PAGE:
Bane is a fictional character that appears in comic books published by DC Comics. The character first appeared in Batman: Vengeance of Bane #1 (January 1993), and was created by Chuck Dixon, Doug Moench, and Graham Nolan. Originally intended as a "dark mirror" of the highly disciplined and multi-skilled pulp hero Doc Savage, Bane (real name unknown) spends his childhood in a hellish prison on the corrupt island nation of Santa Prisca where he develops superhuman strength through a forced experiment involving the drug Venom. Although his dependency on Venom is an immense weakness, Bane has been one of Batman's most intelligent and physically powerful foes. He is best known for breaking Batman's back in the "Knightfall" story arc. While primarily a villain, Bane is a complex character and has worked to take down drug lords. Despite their history, he has sometimes had Batman's financial backing and direct assistance. In most other media adaptations of the character, Bane is more simplistic and thug-like than his comic book counterpart, notably in the 1997 film Batman & Robin where the character is practically mindless.
During his years in prison, Bane carries a teddy bear he calls Osito (Spanish for "little bear"), whom he considers his only friend. It is revealed that Osito has a hole in his back to hold a knife that Bane uses against anyone who bullies him.
Bane ultimately establishes himself as the "king" of Peña Duro prison. The prison's controllers take note and, eventually, force him to become a test subject for a mysterious drug known as Venom, which had killed all other subjects. It nearly kills him at first, but he survives and finds its effects enhance his physical strength, although he needs to take it every 12 hours (via a system of cables pumped directly into his brain) or he would suffer debilitating side-effects.
Years later, Bane escapes Peña Duro, along with several accomplices based on the Fabulous Five (his friends Trogg, Zombie, and Bird, all of whom are named after 1960s rock bands: The Troggs, The Zombies, and The Byrds, and were designed to mimic three of Doc Savage's assistants Monk, Ham, and Renny). His ambition turns to destroying Batman, whom he had heard tales of while serving his sentence. He is fascinated with Gotham City as, like the prison, it is a place where fear ruled: in this case, fear of Batman. Bane is convinced that the demonic bat that haunted his dreams since childhood is a representation of the Batman.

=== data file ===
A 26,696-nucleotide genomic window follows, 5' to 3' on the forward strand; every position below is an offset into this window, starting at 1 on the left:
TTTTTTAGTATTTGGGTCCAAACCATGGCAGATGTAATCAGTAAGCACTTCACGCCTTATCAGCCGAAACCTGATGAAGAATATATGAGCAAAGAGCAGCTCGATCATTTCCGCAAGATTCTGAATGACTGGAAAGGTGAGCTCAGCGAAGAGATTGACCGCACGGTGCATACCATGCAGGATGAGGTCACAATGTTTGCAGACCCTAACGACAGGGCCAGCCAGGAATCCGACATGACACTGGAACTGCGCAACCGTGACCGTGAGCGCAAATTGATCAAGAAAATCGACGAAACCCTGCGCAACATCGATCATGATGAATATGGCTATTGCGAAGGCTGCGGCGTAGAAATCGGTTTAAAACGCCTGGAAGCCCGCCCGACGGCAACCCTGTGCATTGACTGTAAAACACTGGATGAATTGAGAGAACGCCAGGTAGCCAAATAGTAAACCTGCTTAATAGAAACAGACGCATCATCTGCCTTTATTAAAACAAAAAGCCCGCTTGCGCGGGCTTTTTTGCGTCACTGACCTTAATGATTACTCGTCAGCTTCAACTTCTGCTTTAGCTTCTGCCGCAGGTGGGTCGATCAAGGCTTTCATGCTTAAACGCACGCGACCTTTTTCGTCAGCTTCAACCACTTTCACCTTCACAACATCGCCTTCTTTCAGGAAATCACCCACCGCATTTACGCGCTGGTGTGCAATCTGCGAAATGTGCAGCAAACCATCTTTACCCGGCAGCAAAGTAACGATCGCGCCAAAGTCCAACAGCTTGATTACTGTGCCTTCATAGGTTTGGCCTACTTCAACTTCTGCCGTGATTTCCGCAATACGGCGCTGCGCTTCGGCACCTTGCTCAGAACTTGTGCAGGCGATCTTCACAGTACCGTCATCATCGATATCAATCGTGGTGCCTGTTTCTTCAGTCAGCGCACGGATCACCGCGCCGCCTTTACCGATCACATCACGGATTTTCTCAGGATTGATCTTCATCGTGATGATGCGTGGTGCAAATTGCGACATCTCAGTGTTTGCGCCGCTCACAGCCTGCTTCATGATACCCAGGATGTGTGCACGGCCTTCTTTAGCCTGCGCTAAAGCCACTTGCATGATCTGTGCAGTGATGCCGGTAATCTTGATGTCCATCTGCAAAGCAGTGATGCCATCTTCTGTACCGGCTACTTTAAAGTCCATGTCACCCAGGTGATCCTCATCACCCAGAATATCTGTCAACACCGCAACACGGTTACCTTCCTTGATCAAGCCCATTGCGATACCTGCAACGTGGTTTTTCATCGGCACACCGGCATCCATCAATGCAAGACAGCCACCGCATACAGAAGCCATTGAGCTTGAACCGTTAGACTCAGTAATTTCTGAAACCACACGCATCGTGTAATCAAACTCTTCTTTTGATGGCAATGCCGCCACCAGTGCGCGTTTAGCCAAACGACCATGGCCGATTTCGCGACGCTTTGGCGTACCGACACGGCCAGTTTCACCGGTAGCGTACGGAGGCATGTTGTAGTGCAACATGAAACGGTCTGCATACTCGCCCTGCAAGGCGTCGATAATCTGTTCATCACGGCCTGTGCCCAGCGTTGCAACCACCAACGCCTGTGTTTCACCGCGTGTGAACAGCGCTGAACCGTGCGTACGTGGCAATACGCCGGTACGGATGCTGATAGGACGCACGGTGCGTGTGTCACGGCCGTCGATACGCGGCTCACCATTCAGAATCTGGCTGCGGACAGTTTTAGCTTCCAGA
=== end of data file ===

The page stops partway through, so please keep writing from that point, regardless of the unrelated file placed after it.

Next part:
Aware that a direct assault on Batman would be foolish, Bane destroys the walls of Arkham Asylum, allowing its deranged inmates (including the Joker, the Scarecrow, the Mad Hatter, The Ventriloquist, Firefly, Cavalier, and Zsasz) to escape into Gotham City, where Batman spends three months rounding them up. Running himself to exhaustion, Batman returns to Wayne Manor, where Bane awaits him. He fights Batman in the Batcave, defeats him, and delivers the coup de grâce: He breaks Batman's back and leaves him paraplegic, thereby having been the only man to have \"Broken the Bat\".
While Bane establishes himself as ruler of Gotham's criminal underworld, Bruce Wayne passes the mantle of Batman to Jean-Paul Valley, also known as Azrael. As Batman, Jean-Paul grows increasingly violent, allowing the villain Abattoir to fall to his death. Jean-Paul also refuses to recognize Robin as his partner. Utilizing a sophisticated combat suit in place of the traditional Batman uniform, he fights and defeats Bane at the end of the \"Knightfall\" arc, severing the tubes that pump the Venom into Bane's bloodstream, causing severe withdrawal. Valley then gives the weakened Bane a vicious beating, leaving him alive but broken.
Bane's search brings him back to Santa Prisca (shown in the Bane of the Demon miniseries published in 1998). In search of leads, Bane questions the Jesuit priest who had taught him while he was in Peña Duro. The priest explains that there were four men who could possibly have been his father: a Santa Priscan revolutionary, an American doctor, an English mercenary, and a Swiss banker. While searching for the Swiss in Rome, Bane encounters Ra's al Ghul's daughter Talia. Talia introduces Bane to her father, and eventually Bane impresses Ra's so much that he chooses Bane as his heir (an "honor" he had previously imparted on Batman).
Ra's al Ghul and Bane then launch a plague attack on Gotham in the "Legacy" storyline. Bruce Wayne, again costumed as Batman, gets his rematch with Bane in Detective Comics #701 (September 1996) and finally defeats him in single combat.
Following the "Legacy" storyline, Bane appears in a one-shot publication called Batman: Bane (1997) and fights Azrael in the "Angel and the Bane" storyline in "Azrael" #36-40 (December 1997 - April 1998). He then surfaces in the story arc "No Man's Land", serving as an enforcer for Lex Luthor. Following a fallout with Ra's al Ghul, Bane later embarks on a campaign to destroy Lazarus Pits around the world, and in the process, encounters Black Canary in Birds of Prey #26 (February 2001).